When anybody over the age of 30 hears the name Colombia, many different images come to mind. Guerrillas fighting in the jungle, massive cocaine harvests, Pablo Escobar and his tirades… it seems like Colombia has always been in the US news… and hardly ever for a good reason.

I hope you’ve been reading my posts and realizing, like I am, that Colombia is about so much more. While traveling by bus around the northern and central regions, I have been amazed at the scenery. The dramatic coastlines, mountains and valleys inspire awe at every turn. This got me thinking (and Googling) about the biological diversity of Colombia as well.

In my research, I learned that Colombia is the second-most biodiverse country in the world, behind Brazil, which is so much larger. So, per square kilometer, Colombia is actually the most biodiverse country in the world with an impressive variety of species.

Colombia has more bird, amphibian, butterfly, and frog species than anywhere else in the world. Fourteen percent of these species are endemic, which means they only exist here in Colombia!

10% of Earth’s flora and fauna are found in Colombia.


Why, I wondered, is Colombia so diverse?

First, it’s pretty big. Here’s a map to show you the size of Colombia in comparison to the United States.

Next, Colombia is located in the equatorial tropics and its topography has created five different biological regions with a variety of climates and ecosystems: the hot, humid Caribbean and Pacific Coasts, the Andes Mountains, the north-central drier grasslands, and the Amazon Rainforest. These vastly different habitats add to Colombia’s biodiversity.

The West, Central and East Andes Mountain ranges funnel the Cauca and Magdelena Rivers to the north coast.

In my three months of traveling around Colombia, I will have spent most of my time only in the Andes Mountains, which split into three separate ranges. They cut across Colombia from the Ecuadorian border in the Southwest to the Venezuelan border in the Northeast. These ranges, known as the West, Central and East Andes form two long valleys between them; the very narrow Cauca Valley and the wide Magdelena Valley shaped by great rivers with the same names.

So, because of its size, its location on the planet and its very diverse landscapes, Colombia is a rich paradise of biodiversity. Without even knowing any of this, I just recognize that it is so, so green!

Fortunately, as my research concluded, I learned that Colombia is working hard to protect some of its biodiversity and green space. Fifty-nine separate national parks currently preserve over 14% of Colombian landscapes.

One of the most beloved species Colombia is trying to protect is the Wax Palm. I previously mentioned the efforts to preserve this palm in my post about volunteering on the nature reserve La Montaña Mágica-El Poleo. Then, after visiting the Quindio region of the Coffee Zone, I realized there was so much more to learn about their uniqueness.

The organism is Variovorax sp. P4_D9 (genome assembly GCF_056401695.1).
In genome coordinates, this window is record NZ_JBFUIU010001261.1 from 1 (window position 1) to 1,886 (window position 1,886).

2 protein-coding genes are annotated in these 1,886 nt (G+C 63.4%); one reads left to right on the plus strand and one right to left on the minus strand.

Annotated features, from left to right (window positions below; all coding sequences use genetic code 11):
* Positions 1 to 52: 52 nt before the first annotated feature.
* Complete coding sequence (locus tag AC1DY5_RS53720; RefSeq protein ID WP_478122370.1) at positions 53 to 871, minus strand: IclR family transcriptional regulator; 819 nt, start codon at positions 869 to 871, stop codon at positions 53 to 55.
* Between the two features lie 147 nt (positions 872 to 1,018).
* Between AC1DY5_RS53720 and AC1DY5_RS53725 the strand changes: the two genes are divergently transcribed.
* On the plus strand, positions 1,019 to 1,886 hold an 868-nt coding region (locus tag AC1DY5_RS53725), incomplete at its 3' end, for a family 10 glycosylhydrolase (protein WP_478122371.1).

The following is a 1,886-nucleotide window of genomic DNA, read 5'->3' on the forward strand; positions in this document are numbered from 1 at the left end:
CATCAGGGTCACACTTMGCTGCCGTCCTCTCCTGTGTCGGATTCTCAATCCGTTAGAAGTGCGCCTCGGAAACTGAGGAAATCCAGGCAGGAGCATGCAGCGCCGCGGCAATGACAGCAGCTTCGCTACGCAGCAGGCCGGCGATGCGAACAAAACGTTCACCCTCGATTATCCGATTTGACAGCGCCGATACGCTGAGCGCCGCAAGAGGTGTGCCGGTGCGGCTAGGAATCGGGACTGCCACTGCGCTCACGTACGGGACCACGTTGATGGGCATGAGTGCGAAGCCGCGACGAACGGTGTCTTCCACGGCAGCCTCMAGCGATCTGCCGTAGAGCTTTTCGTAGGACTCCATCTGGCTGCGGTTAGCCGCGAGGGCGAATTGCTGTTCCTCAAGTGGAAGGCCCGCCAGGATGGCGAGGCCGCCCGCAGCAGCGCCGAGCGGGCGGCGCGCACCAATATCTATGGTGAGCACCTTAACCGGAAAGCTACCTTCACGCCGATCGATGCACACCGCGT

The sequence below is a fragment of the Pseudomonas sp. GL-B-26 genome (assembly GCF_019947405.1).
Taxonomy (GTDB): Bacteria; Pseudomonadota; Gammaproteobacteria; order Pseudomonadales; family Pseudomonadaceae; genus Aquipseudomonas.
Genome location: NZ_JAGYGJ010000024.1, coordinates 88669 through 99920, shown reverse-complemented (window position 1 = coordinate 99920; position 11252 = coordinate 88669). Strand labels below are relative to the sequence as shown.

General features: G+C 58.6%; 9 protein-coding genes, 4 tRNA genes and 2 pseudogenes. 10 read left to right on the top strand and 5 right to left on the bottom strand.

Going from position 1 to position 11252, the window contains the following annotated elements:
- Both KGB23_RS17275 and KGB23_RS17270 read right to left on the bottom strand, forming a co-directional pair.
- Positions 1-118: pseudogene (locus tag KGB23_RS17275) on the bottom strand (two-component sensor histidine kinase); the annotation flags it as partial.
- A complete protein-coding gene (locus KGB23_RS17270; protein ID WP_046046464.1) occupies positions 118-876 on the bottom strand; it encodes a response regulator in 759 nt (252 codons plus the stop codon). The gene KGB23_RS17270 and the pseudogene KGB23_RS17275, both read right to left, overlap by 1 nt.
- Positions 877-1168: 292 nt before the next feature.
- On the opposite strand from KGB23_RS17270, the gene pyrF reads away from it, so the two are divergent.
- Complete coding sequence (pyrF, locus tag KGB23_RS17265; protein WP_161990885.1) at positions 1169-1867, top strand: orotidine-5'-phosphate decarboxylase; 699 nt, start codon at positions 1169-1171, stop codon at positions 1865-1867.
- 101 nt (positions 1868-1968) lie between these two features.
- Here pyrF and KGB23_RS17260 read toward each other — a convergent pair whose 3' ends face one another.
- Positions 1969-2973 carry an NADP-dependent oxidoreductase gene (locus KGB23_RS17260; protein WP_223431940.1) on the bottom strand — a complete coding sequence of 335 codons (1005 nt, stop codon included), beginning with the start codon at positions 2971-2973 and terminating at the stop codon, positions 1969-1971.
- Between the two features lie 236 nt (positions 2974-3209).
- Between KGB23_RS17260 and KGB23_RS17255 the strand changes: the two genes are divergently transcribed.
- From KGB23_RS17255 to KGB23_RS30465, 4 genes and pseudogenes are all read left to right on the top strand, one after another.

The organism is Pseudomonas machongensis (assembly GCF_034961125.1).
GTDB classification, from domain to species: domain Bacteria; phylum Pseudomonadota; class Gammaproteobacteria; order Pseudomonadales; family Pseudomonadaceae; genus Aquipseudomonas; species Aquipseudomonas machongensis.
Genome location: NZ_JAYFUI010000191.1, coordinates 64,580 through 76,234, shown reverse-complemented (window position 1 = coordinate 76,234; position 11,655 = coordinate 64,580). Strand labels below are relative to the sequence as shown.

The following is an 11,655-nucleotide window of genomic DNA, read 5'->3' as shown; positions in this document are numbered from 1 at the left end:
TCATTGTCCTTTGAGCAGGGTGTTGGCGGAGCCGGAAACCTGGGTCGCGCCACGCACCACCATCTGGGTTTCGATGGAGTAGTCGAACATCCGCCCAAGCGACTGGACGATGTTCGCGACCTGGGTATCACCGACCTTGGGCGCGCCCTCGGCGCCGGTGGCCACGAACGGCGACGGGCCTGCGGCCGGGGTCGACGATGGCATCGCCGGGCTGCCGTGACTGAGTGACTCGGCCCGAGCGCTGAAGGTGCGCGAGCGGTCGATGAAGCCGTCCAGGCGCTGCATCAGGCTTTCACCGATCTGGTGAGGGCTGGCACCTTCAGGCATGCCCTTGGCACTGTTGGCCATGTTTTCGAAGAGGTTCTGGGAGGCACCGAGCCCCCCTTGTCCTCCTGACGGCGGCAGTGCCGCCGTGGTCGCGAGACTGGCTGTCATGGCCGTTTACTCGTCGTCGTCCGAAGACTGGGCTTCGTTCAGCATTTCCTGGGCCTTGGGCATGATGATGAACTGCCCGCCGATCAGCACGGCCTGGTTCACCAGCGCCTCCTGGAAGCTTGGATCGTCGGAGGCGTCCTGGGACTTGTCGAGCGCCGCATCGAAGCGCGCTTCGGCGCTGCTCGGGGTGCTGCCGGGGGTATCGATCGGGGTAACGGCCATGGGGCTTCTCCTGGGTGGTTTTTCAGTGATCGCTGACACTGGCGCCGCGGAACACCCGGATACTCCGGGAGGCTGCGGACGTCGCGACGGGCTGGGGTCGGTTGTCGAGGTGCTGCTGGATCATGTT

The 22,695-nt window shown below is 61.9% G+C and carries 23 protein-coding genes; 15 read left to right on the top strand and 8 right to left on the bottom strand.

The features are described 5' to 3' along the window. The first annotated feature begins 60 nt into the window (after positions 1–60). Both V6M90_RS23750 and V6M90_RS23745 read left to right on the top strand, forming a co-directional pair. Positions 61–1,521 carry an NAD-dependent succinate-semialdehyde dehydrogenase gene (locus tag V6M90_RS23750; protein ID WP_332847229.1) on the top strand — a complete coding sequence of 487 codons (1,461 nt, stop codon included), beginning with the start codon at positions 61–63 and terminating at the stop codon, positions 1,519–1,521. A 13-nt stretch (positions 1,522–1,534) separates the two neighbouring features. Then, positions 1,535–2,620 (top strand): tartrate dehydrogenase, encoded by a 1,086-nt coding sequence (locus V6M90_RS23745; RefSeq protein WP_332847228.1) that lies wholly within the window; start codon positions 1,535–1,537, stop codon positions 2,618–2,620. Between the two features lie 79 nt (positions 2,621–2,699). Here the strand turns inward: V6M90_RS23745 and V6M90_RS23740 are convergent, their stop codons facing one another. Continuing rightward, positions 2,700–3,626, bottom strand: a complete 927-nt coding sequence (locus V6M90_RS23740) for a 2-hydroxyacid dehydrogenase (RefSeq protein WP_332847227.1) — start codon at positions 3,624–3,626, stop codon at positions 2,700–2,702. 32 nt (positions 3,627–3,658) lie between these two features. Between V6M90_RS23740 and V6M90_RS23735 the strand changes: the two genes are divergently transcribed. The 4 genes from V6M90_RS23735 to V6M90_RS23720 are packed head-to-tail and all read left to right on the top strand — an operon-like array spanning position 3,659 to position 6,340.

Ceroxylon quindiuense, or Palma de cera (wax palm)

With 289 different types of palms, Colombia has the most number of palm species in the world. The Palma de Cera, or Wax Palm, is the most famous. Averaging 230 feet (70 meters) in height, it is the largest monocot in the world. While it can live for up to 200 years, It takes around 50 years to grow to maturity, and then another 80 years before it can reproduce. This particular species of palm grows in the humid mountain forests of Peru and Colombia. But in 1952, Colombia declared it their national tree, perhaps because of its ability to persist and last through time.

Unfortunately, no plant is immune to human impact, and the wax palm is no different. The thick wax, which covers its trunk, has historically been used to make candles. The tall, straight trunk is a desired for construction, and for water pipes. The fruit is fed to cattle and pigs, and the palm fronds, which when cut can stunt or damage the young and short plants, have been extensively harvested for religious celebrations on Palm Sunday.

By 1985, the Colombian government declared it illegal to cut down or damage this national tree. Since then, a grove of these trees growing in the Valle de Cocora near Salento, in the Department of Quindio, has become a favorite destination for all to see.

So, I had to see them too! The only way to see these Quindio Wax Palms in the Coffee Region is to climb onto a jeep and head out to the Cocora Valley. I happily obliged!

If you saw the recent Disney movie Encanto, you may recognize these scenes. The beautiful movie is truly a love letter to all things Colombian and the animators included the beloved Valle de Cocora into the backdrop of the story. An afternoon wandering the paths around their trunks helped me better appreciate these lovely giants. The valley, and these Palmas de Cera Quindio, are really as magical as Disney makes them out to be.

I’m glad Colombians are working to save this important species and the rich biodiversity throughout their country.